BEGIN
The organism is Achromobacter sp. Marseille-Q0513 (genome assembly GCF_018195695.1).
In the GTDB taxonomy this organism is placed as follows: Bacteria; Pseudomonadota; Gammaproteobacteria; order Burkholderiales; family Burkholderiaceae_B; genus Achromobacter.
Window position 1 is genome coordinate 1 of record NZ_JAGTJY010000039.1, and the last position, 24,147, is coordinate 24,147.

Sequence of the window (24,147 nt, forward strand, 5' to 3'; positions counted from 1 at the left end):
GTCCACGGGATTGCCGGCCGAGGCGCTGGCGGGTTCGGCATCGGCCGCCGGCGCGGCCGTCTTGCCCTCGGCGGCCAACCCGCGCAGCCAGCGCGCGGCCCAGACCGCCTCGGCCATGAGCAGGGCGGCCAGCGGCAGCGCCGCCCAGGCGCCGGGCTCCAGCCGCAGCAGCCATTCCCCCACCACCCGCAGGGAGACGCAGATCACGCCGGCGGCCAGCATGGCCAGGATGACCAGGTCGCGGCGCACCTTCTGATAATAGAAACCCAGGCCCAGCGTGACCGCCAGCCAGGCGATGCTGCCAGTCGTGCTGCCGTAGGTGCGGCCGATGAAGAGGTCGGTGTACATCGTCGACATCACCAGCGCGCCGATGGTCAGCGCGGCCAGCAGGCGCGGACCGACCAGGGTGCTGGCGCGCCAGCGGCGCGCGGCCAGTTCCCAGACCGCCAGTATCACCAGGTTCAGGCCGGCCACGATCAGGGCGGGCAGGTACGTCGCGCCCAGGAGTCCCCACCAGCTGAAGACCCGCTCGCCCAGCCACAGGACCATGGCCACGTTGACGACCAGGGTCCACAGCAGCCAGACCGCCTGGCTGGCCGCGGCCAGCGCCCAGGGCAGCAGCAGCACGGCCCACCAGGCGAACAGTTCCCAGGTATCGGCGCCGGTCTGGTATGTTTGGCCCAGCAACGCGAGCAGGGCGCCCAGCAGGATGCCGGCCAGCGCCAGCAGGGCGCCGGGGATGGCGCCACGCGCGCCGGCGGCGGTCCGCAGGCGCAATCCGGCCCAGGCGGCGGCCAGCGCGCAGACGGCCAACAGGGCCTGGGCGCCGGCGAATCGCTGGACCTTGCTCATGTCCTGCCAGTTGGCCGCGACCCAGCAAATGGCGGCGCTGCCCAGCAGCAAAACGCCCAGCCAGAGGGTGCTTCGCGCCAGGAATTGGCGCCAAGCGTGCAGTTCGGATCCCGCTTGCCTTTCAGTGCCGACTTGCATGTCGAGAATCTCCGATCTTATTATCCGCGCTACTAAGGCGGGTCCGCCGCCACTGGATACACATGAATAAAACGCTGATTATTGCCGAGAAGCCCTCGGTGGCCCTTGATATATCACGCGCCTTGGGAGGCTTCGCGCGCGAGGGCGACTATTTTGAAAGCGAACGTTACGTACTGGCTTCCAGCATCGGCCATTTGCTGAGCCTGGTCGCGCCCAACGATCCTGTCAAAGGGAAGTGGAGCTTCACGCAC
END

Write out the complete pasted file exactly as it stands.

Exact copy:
The organism is Achromobacter sp. Marseille-Q0513 (genome assembly GCF_018195695.1).
In the GTDB taxonomy this organism is placed as follows: Bacteria; Pseudomonadota; Gammaproteobacteria; order Burkholderiales; family Burkholderiaceae_B; genus Achromobacter.
Window position 1 is genome coordinate 1 of record NZ_JAGTJY010000039.1, and the last position, 24,147, is coordinate 24,147.

Sequence of the window (24,147 nt, forward strand, 5' to 3'; positions counted from 1 at the left end):
GTCCACGGGATTGCCGGCCGAGGCGCTGGCGGGTTCGGCATCGGCCGCCGGCGCGGCCGTCTTGCCCTCGGCGGCCAACCCGCGCAGCCAGCGCGCGGCCCAGACCGCCTCGGCCATGAGCAGGGCGGCCAGCGGCAGCGCCGCCCAGGCGCCGGGCTCCAGCCGCAGCAGCCATTCCCCCACCACCCGCAGGGAGACGCAGATCACGCCGGCGGCCAGCATGGCCAGGATGACCAGGTCGCGGCGCACCTTCTGATAATAGAAACCCAGGCCCAGCGTGACCGCCAGCCAGGCGATGCTGCCAGTCGTGCTGCCGTAGGTGCGGCCGATGAAGAGGTCGGTGTACATCGTCGACATCACCAGCGCGCCGATGGTCAGCGCGGCCAGCAGGCGCGGACCGACCAGGGTGCTGGCGCGCCAGCGGCGCGCGGCCAGTTCCCAGACCGCCAGTATCACCAGGTTCAGGCCGGCCACGATCAGGGCGGGCAGGTACGTCGCGCCCAGGAGTCCCCACCAGCTGAAGACCCGCTCGCCCAGCCACAGGACCATGGCCACGTTGACGACCAGGGTCCACAGCAGCCAGACCGCCTGGCTGGCCGCGGCCAGCGCCCAGGGCAGCAGCAGCACGGCCCACCAGGCGAACAGTTCCCAGGTATCGGCGCCGGTCTGGTATGTTTGGCCCAGCAACGCGAGCAGGGCGCCCAGCAGGATGCCGGCCAGCGCCAGCAGGGCGCCGGGGATGGCGCCACGCGCGCCGGCGGCGGTCCGCAGGCGCAATCCGGCCCAGGCGGCGGCCAGCGCGCAGACGGCCAACAGGGCCTGGGCGCCGGCGAATCGCTGGACCTTGCTCATGTCCTGCCAGTTGGCCGCGACCCAGCAAATGGCGGCGCTGCCCAGCAGCAAAACGCCCAGCCAGAGGGTGCTTCGCGCCAGGAATTGGCGCCAAGCGTGCAGTTCGGATCCCGCTTGCCTTTCAGTGCCGACTTGCATGTCGAGAATCTCCGATCTTATTATCCGCGCTACTAAGGCGGGTCCGCCGCCACTGGATACACATGAATAAAACGCTGATTATTGCCGAGAAGCCCTCGGTGGCCCTTGATATATCACGCGCCTTGGGAGGCTTCGCGCGCGAGGGCGACTATTTTGAAAGCGAACGTTACGTACTGGCTTCCAGCATCGGCCATTTGCTGAGCCTGGTCGCGCCCAACGATCCTGTCAAAGGGAAGTGGAGCTTCACGCAC